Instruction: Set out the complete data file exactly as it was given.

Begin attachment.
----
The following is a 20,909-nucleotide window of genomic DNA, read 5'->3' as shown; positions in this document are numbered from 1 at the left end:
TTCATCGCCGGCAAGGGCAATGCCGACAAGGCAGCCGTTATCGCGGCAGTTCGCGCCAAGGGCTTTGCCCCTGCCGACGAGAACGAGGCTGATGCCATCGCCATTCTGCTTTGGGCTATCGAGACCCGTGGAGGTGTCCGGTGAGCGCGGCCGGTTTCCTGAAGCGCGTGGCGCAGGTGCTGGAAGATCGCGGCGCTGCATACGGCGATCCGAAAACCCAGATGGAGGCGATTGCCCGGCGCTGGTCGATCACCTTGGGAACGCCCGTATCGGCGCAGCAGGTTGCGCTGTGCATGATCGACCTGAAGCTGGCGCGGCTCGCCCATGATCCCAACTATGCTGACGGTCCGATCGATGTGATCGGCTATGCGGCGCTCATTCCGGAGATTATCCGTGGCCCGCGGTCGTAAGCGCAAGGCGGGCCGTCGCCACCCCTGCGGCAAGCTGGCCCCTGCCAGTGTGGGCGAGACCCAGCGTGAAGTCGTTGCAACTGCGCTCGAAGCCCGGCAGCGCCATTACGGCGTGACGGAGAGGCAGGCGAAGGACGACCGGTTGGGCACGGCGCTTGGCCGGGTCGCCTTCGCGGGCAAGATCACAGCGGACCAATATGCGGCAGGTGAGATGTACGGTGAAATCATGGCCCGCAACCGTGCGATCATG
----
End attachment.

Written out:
The following is a 20,909-nucleotide window of genomic DNA, read 5'->3' as shown; positions in this document are numbered from 1 at the left end:
TTCATCGCCGGCAAGGGCAATGCCGACAAGGCAGCCGTTATCGCGGCAGTTCGCGCCAAGGGCTTTGCCCCTGCCGACGAGAACGAGGCTGATGCCATCGCCATTCTGCTTTGGGCTATCGAGACCCGTGGAGGTGTCCGGTGAGCGCGGCCGGTTTCCTGAAGCGCGTGGCGCAGGTGCTGGAAGATCGCGGCGCTGCATACGGCGATCCGAAAACCCAGATGGAGGCGATTGCCCGGCGCTGGTCGATCACCTTGGGAACGCCCGTATCGGCGCAGCAGGTTGCGCTGTGCATGATCGACCTGAAGCTGGCGCGGCTCGCCCATGATCCCAACTATGCTGACGGTCCGATCGATGTGATCGGCTATGCGGCGCTCATTCCGGAGATTATCCGTGGCCCGCGGTCGTAAGCGCAAGGCGGGCCGTCGCCACCCCTGCGGCAAGCTGGCCCCTGCCAGTGTGGGCGAGACCCAGCGTGAAGTCGTTGCAACTGCGCTCGAAGCCCGGCAGCGCCATTACGGCGTGACGGAGAGGCAGGCGAAGGACGACCGGTTGGGCACGGCGCTTGGCCGGGTCGCCTTCGCGGGCAAGATCACAGCGGACCAATATGCGGCAGGTGAGATGTACGGTGAAATCATGGCCCGCAACCGTGCGATCATG